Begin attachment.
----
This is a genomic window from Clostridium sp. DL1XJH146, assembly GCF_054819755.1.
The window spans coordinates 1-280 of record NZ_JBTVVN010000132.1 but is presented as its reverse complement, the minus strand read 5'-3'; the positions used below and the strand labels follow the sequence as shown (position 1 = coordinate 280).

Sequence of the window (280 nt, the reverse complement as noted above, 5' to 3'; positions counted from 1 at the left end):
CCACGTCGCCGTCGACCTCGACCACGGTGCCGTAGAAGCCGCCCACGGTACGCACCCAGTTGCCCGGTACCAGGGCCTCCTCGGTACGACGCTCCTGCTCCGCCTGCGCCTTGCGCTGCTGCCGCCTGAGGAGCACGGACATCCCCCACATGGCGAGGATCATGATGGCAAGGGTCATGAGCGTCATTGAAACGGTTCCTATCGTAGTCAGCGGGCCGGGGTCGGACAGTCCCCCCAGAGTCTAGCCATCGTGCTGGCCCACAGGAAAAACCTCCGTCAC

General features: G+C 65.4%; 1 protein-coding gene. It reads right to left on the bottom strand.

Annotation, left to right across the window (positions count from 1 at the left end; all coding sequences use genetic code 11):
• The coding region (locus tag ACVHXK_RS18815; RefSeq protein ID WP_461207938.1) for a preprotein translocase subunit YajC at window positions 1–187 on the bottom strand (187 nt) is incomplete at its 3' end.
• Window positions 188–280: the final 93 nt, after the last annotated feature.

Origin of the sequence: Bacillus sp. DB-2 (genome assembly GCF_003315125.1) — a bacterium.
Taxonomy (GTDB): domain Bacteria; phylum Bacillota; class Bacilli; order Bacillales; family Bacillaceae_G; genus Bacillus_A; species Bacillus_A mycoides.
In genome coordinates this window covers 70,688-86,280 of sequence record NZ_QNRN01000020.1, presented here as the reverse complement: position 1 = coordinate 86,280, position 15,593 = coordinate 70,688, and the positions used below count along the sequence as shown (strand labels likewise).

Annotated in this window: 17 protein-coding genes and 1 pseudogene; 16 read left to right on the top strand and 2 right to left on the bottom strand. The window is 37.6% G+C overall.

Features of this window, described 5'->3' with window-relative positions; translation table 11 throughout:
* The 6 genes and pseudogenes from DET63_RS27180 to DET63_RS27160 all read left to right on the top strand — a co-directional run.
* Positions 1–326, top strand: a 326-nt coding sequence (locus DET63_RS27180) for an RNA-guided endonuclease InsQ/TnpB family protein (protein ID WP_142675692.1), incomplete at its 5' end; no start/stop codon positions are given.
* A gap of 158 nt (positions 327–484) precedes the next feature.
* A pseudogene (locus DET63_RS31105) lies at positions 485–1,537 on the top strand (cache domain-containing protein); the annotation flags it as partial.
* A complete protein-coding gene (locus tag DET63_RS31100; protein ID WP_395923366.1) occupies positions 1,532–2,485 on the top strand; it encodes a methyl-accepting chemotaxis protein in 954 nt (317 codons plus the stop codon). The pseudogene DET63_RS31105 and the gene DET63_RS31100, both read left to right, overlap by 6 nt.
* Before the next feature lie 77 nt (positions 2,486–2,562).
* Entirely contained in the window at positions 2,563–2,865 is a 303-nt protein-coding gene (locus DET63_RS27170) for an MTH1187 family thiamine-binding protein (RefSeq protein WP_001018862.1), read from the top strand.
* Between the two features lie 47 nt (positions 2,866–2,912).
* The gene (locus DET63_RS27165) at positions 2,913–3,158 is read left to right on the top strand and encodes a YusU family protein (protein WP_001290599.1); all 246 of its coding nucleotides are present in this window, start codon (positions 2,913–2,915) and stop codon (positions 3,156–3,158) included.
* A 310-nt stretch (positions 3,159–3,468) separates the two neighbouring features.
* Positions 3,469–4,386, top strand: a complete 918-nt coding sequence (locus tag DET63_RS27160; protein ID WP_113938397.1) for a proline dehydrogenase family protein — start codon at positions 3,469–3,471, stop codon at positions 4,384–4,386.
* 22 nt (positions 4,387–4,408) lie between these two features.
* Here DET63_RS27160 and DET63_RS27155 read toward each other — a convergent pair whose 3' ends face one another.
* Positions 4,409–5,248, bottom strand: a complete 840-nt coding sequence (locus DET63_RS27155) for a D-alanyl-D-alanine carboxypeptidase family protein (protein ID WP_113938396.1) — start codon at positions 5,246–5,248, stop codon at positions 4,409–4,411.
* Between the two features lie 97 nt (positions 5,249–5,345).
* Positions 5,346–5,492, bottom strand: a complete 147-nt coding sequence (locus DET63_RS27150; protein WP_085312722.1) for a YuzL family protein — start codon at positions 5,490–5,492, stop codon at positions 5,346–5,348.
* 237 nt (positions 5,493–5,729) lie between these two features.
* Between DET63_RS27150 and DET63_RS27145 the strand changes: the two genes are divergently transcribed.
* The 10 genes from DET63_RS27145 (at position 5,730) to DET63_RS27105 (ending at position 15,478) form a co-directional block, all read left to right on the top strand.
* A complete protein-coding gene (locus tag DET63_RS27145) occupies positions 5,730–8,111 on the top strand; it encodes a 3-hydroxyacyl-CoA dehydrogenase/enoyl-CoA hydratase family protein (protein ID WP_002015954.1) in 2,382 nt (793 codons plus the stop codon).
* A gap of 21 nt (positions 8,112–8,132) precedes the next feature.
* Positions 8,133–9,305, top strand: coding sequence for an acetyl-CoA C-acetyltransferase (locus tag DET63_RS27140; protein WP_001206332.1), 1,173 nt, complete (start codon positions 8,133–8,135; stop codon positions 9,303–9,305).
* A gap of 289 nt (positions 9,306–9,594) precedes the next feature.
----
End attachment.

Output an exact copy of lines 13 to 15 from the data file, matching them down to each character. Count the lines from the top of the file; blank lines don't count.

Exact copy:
Features of this window, described 5'->3' with window-relative positions; translation table 11 throughout:
* The 6 genes and pseudogenes from DET63_RS27180 to DET63_RS27160 all read left to right on the top strand — a co-directional run.
* Positions 1–326, top strand: a 326-nt coding sequence (locus DET63_RS27180) for an RNA-guided endonuclease InsQ/TnpB family protein (protein ID WP_142675692.1), incomplete at its 5' end; no start/stop codon positions are given.